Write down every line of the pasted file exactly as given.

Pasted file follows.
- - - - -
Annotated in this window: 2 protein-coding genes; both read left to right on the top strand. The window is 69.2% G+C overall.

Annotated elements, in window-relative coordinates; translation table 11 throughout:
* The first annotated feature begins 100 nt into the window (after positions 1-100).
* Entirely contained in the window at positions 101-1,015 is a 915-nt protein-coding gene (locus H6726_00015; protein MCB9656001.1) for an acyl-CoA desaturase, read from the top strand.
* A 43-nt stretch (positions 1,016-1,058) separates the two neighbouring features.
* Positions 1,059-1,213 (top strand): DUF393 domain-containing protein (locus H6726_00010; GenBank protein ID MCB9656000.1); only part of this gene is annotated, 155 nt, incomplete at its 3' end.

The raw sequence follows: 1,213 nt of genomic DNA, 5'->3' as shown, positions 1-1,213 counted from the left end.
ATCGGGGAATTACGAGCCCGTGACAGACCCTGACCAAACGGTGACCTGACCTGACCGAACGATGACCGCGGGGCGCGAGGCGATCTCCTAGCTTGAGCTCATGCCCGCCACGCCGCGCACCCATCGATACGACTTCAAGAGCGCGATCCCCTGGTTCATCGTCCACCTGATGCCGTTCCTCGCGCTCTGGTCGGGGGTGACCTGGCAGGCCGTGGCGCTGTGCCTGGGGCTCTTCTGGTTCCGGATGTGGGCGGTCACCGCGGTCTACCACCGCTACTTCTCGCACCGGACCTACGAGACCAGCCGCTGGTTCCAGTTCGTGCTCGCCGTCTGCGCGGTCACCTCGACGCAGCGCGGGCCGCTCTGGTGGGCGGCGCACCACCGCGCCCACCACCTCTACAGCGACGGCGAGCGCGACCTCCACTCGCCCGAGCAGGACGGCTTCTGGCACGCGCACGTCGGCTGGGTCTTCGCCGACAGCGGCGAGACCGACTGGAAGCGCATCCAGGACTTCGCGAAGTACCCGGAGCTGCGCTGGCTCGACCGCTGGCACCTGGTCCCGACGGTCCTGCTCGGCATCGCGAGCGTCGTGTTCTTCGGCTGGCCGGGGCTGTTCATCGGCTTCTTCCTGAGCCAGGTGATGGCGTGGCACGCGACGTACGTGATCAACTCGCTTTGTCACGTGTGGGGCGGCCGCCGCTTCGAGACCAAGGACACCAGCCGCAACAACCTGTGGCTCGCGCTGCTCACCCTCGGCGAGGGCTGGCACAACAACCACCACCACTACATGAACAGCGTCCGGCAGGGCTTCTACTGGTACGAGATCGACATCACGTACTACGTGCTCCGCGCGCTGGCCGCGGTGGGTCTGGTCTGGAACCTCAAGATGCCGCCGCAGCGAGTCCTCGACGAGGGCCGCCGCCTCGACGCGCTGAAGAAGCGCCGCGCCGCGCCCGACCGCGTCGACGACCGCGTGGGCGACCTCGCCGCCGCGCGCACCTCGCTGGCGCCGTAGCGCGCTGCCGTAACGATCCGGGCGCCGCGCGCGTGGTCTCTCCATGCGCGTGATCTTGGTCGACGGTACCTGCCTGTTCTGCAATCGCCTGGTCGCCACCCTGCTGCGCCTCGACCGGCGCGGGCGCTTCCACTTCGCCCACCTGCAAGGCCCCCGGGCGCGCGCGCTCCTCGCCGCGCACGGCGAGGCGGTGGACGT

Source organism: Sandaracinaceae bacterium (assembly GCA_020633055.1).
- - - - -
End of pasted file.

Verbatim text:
Annotated in this window: 2 protein-coding genes; both read left to right on the top strand. The window is 69.2% G+C overall.

Annotated elements, in window-relative coordinates; translation table 11 throughout:
* The first annotated feature begins 100 nt into the window (after positions 1-100).
* Entirely contained in the window at positions 101-1,015 is a 915-nt protein-coding gene (locus H6726_00015; protein MCB9656001.1) for an acyl-CoA desaturase, read from the top strand.
* A 43-nt stretch (positions 1,016-1,058) separates the two neighbouring features.
* Positions 1,059-1,213 (top strand): DUF393 domain-containing protein (locus H6726_00010; GenBank protein ID MCB9656000.1); only part of this gene is annotated, 155 nt, incomplete at its 3' end.

The raw sequence follows: 1,213 nt of genomic DNA, 5'->3' as shown, positions 1-1,213 counted from the left end.
ATCGGGGAATTACGAGCCCGTGACAGACCCTGACCAAACGGTGACCTGACCTGACCGAACGATGACCGCGGGGCGCGAGGCGATCTCCTAGCTTGAGCTCATGCCCGCCACGCCGCGCACCCATCGATACGACTTCAAGAGCGCGATCCCCTGGTTCATCGTCCACCTGATGCCGTTCCTCGCGCTCTGGTCGGGGGTGACCTGGCAGGCCGTGGCGCTGTGCCTGGGGCTCTTCTGGTTCCGGATGTGGGCGGTCACCGCGGTCTACCACCGCTACTTCTCGCACCGGACCTACGAGACCAGCCGCTGGTTCCAGTTCGTGCTCGCCGTCTGCGCGGTCACCTCGACGCAGCGCGGGCCGCTCTGGTGGGCGGCGCACCACCGCGCCCACCACCTCTACAGCGACGGCGAGCGCGACCTCCACTCGCCCGAGCAGGACGGCTTCTGGCACGCGCACGTCGGCTGGGTCTTCGCCGACAGCGGCGAGACCGACTGGAAGCGCATCCAGGACTTCGCGAAGTACCCGGAGCTGCGCTGGCTCGACCGCTGGCACCTGGTCCCGACGGTCCTGCTCGGCATCGCGAGCGTCGTGTTCTTCGGCTGGCCGGGGCTGTTCATCGGCTTCTTCCTGAGCCAGGTGATGGCGTGGCACGCGACGTACGTGATCAACTCGCTTTGTCACGTGTGGGGCGGCCGCCGCTTCGAGACCAAGGACACCAGCCGCAACAACCTGTGGCTCGCGCTGCTCACCCTCGGCGAGGGCTGGCACAACAACCACCACCACTACATGAACAGCGTCCGGCAGGGCTTCTACTGGTACGAGATCGACATCACGTACTACGTGCTCCGCGCGCTGGCCGCGGTGGGTCTGGTCTGGAACCTCAAGATGCCGCCGCAGCGAGTCCTCGACGAGGGCCGCCGCCTCGACGCGCTGAAGAAGCGCCGCGCCGCGCCCGACCGCGTCGACGACCGCGTGGGCGACCTCGCCGCCGCGCGCACCTCGCTGGCGCCGTAGCGCGCTGCCGTAACGATCCGGGCGCCGCGCGCGTGGTCTCTCCATGCGCGTGATCTTGGTCGACGGTACCTGCCTGTTCTGCAATCGCCTGGTCGCCACCCTGCTGCGCCTCGACCGGCGCGGGCGCTTCCACTTCGCCCACCTGCAAGGCCCCCGGGCGCGCGCGCTCCTCGCCGCGCACGGCGAGGCGGTGGACGT

Source organism: Sandaracinaceae bacterium (assembly GCA_020633055.1).